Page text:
Canal Convergence happens twice this year, as Scottsdale Public Art transitions the multiday affair to an annual fall event spanning 10 days.
It started back in 2016, when Donna Isaac was director for Scottsdale Public Art. Today, Kim Curry-Evans is at the helm, and managing the transition to an expanded Canal Convergence event.
Canal Convergence will take place from Friday, November 9, to Sunday, November 18, along the banks of the Arizona Canal on the Scottsdale Waterfront, which runs from Goldwater Boulevard to the Soleri Bridge near Camelback Road.
The full lineup has yet to be announced, although nine of 10 major light-based installations are already in the works. Several feature music or sound components.
One was created by Phoenix-based Walter Productions, and premiered at the Lost Lake Festival in October 2017. Four more originated in the U.S. Two were created by Canadian artists, and another two by creatives in Hungary and Australia.
Most will be on view from November 9 to 18. But Choi + Shine worked with the local community to create an installation that will remain in place through April 1, 2019.
Here’s a sneak peek at fall Canal Convergence offerings:
Choi + Shine Architects invited locals to participate in creating a giant hand-crocheted lace ribbon, which will be installed over and around the Arizona Canal. The ribbon, which measures 650 feet long and 8 feet wide, is interspersed with pieces crocheted by more than 100 people in Arizona, who got involved after the artists put out the call during February’s Canal Convergence. Artists Jin Choi and Thomas Shine have offices in Boston, London, and Seoul.
Phoenix-based Walter Productions will float 12 polished aluminum lotus sculptures, premiered during last year’s Lost Lake Festival, atop the Arizona Canal. Each lotus reflects the daytime sun, then glows with colorful LED lights at night. And each has a flame feature, so Walter Productions will enhance the installation with 28 fire shows during Canal Convergence. The lotus flowers were built in the Walter Productions workshop in Scottsdale, where they also operate an art gallery.
Hungarian artist Peter Koros with Budapest-based Koros Designs is showing a 15-foot-tall inflatable light sculpture that references a blossoming flower. Its petals remain closed until people step on pressure pads that surround it, which causes the piece to bloom in an array of illuminated colors. The installation premiered in June at the Zsolnay Light Festival in Budapest.
Montreal-based ATOMIC3 and APPAREIL Architecture are showing a work meant to reflect the lifespan of an iceberg, from its creation to eventual melting. Created in collaboration with Jean-Sébastien Côté and Philippe Jean, it’s a series of 14 illuminated metal arches arranged to form a tunnel. When people pass through each arch, it activates variations of light and sound. The piece was originally created for the Montréal en Lumière festival.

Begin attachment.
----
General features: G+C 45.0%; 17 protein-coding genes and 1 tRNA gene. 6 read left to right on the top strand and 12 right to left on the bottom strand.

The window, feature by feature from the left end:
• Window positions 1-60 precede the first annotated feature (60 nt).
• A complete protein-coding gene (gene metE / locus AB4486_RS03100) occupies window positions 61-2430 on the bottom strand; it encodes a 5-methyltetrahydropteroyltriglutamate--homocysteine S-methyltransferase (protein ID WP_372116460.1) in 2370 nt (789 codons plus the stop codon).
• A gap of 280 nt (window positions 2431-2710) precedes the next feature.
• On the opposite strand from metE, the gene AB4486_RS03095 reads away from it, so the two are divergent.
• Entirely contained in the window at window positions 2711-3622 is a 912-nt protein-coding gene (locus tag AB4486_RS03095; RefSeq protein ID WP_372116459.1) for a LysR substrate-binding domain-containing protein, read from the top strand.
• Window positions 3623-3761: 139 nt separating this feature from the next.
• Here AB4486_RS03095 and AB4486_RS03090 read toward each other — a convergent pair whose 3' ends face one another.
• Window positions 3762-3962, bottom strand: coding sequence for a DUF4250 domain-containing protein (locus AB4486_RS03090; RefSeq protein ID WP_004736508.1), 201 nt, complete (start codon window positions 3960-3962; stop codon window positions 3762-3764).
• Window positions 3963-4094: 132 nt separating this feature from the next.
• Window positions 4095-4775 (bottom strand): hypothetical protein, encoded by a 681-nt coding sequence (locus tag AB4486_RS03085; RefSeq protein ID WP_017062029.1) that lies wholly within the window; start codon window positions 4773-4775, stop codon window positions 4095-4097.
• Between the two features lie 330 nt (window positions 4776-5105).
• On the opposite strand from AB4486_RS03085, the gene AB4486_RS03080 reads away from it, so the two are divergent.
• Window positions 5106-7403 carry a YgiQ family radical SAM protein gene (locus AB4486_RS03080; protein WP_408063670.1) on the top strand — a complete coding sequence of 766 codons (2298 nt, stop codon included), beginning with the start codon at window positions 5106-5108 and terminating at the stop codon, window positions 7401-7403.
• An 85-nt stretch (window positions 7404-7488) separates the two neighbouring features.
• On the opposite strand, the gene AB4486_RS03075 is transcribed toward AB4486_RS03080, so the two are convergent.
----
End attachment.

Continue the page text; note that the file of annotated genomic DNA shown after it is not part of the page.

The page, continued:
Australia-based Skunk Control, based at Victoria University in Melbourne, created a kaleidoscope of 30 mechatronic butterflies with translucent wings, which cast colorful shadows by day. With wingspans ranging from 20 to 35 inches, the butterflies become illuminated at night through diffraction, revealing colors that vary depending on the viewer’s location.
A Montreal-based production company called Ekumen is presenting an illuminated musical installation designed by Olivier Girouard, Jonathan Villeneuve, and Ottoblix, collaboration with three additional designers. The installation comprises a series of six cylinders that measure 6.5 feet in diameter, which collectively create what designers call “a cross between a music box, a zoetrope, and a railway car.” Visitors sit inside the installation, then pull levers together to create music and still images inspired by 13 fairy tales.
Pennsylvania-based artist Toby Atticus Fraley created an installation with eight cactuses containing LED lights. Visitors can activate musical tones and illumination by placing magnets on various segments of a rotating drum, thus creating their own musical light patterns.
Martin Taylor and San Francisco-based Chromaforms Art Collective are showing a rotating sculpture created with 5,000 upcycled water bottles formed into a tornado shape. LED lights illuminate the sculpture, which is 20 feet tall and 10 feet wide, when it’s rotated by eventgoers.
Boston-Based Masary Studios created in interactive light and sound instrument using 25 blocks that serve as musical nodes. When visitors move them, the blocks light up and emit various sounds, allowing people to create physical and sonic structures together.
Scottsdale Public Art will announce an additional light-based installation, plus additional Canal Convergence offerings, before November’s event gets underway.
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